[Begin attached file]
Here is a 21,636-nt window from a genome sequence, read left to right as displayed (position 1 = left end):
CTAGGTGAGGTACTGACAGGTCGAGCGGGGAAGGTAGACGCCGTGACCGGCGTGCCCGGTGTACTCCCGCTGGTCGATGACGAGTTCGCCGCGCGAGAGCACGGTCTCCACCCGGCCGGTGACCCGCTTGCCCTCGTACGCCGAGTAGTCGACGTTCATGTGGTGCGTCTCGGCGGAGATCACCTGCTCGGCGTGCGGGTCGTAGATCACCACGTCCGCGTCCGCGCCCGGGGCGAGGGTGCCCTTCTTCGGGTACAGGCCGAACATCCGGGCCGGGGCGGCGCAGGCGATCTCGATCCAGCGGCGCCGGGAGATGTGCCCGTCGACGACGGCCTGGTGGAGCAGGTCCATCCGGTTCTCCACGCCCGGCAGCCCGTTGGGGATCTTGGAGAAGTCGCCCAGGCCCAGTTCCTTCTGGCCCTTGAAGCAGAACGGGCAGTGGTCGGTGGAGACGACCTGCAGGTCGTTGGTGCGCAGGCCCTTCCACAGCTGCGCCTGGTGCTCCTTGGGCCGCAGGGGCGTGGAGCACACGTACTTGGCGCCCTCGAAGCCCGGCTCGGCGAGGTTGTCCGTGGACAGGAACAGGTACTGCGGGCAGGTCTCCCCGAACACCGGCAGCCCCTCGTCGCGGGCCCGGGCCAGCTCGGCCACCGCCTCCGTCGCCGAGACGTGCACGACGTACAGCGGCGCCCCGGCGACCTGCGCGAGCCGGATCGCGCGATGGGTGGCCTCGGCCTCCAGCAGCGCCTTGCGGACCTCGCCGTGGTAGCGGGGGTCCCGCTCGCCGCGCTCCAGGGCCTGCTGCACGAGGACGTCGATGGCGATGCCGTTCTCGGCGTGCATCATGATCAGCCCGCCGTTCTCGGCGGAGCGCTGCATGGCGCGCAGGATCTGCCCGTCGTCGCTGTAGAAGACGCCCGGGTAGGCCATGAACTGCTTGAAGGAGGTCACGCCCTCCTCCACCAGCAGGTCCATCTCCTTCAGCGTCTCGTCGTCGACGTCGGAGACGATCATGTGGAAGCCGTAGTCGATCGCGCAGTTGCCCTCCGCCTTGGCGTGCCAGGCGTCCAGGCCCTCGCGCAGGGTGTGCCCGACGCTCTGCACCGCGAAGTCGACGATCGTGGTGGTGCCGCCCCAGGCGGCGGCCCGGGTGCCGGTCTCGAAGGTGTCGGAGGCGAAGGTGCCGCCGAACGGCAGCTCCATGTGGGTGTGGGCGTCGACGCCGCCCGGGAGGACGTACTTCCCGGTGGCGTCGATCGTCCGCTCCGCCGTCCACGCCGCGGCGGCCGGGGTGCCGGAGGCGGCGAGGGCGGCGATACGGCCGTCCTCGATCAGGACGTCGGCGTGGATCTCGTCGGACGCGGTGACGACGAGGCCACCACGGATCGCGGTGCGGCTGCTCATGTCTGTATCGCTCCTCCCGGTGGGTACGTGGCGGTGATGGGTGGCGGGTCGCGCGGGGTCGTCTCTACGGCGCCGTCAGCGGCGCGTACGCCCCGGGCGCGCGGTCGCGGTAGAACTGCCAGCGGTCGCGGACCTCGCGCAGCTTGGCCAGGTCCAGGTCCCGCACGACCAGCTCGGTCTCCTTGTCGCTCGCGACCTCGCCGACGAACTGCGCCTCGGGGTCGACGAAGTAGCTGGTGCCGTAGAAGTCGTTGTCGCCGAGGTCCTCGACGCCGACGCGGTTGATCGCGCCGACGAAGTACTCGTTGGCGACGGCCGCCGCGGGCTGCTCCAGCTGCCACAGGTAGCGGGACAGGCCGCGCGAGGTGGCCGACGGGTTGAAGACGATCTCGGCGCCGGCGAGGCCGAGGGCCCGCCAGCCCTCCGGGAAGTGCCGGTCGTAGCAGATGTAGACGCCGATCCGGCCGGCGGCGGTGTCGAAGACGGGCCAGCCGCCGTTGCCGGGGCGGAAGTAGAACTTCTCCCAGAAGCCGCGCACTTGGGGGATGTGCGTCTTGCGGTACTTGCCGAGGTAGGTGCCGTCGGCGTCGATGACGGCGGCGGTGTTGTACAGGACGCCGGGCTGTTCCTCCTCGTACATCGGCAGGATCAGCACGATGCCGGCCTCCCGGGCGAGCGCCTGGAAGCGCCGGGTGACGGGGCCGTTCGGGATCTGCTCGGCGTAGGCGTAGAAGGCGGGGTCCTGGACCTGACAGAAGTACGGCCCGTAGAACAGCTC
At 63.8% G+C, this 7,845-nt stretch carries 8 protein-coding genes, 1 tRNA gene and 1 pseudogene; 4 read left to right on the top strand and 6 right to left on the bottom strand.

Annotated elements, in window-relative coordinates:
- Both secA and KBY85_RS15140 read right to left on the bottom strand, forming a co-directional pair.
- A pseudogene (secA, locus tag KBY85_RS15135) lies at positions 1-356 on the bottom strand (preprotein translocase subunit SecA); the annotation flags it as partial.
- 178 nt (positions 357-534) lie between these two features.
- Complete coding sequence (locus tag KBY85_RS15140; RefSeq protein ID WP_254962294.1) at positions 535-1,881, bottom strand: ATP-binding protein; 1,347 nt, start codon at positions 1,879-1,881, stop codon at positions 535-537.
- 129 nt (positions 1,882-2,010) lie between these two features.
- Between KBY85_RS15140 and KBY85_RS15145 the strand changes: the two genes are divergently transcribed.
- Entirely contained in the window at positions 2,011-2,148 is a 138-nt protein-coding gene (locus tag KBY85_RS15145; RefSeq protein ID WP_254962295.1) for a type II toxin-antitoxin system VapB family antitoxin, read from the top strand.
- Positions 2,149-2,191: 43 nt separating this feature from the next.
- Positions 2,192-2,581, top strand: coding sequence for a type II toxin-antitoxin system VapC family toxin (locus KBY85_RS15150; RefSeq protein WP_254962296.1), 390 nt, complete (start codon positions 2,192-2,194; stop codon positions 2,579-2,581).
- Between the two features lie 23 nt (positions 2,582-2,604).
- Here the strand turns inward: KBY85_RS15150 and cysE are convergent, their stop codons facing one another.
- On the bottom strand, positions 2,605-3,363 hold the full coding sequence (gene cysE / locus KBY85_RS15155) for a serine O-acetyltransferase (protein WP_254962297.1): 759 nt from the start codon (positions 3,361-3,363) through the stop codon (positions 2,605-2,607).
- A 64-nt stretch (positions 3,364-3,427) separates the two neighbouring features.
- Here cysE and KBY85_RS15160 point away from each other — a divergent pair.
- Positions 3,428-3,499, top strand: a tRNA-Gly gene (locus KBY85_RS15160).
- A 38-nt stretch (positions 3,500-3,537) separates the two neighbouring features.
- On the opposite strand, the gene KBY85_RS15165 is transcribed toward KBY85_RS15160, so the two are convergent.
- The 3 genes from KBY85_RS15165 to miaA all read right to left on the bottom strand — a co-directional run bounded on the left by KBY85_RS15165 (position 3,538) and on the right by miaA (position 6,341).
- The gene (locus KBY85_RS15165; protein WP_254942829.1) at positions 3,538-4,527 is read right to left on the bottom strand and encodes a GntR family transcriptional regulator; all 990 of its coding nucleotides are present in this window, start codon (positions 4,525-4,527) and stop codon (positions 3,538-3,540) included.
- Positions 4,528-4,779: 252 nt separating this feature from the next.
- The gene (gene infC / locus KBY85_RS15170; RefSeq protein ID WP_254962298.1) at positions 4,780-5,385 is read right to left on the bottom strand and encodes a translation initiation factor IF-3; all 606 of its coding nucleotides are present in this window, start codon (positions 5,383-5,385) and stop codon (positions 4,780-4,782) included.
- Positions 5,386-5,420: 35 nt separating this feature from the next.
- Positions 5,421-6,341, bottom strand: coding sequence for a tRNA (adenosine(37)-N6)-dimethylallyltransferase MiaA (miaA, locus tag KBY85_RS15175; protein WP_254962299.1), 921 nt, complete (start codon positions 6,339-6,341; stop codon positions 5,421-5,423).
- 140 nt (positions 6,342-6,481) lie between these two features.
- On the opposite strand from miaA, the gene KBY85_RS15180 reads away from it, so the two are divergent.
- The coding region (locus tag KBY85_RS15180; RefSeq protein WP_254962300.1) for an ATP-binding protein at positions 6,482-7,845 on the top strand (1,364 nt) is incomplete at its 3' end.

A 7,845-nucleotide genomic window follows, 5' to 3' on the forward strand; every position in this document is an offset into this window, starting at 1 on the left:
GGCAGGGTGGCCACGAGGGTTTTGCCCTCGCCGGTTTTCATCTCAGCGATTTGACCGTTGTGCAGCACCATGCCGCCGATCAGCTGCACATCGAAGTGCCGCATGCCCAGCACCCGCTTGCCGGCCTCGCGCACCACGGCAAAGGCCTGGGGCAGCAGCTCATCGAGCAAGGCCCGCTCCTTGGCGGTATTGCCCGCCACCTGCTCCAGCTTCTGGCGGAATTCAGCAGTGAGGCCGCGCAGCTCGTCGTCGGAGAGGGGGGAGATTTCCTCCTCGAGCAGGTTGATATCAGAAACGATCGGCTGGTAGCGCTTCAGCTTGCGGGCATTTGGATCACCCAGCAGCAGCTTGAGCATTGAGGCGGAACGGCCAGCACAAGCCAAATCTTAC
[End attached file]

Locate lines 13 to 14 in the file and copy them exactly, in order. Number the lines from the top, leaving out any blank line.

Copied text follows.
- Positions 2,192-2,581, top strand: coding sequence for a type II toxin-antitoxin system VapC family toxin (locus KBY85_RS15150; RefSeq protein WP_254962296.1), 390 nt, complete (start codon positions 2,192-2,194; stop codon positions 2,579-2,581).
- Between the two features lie 23 nt (positions 2,582-2,604).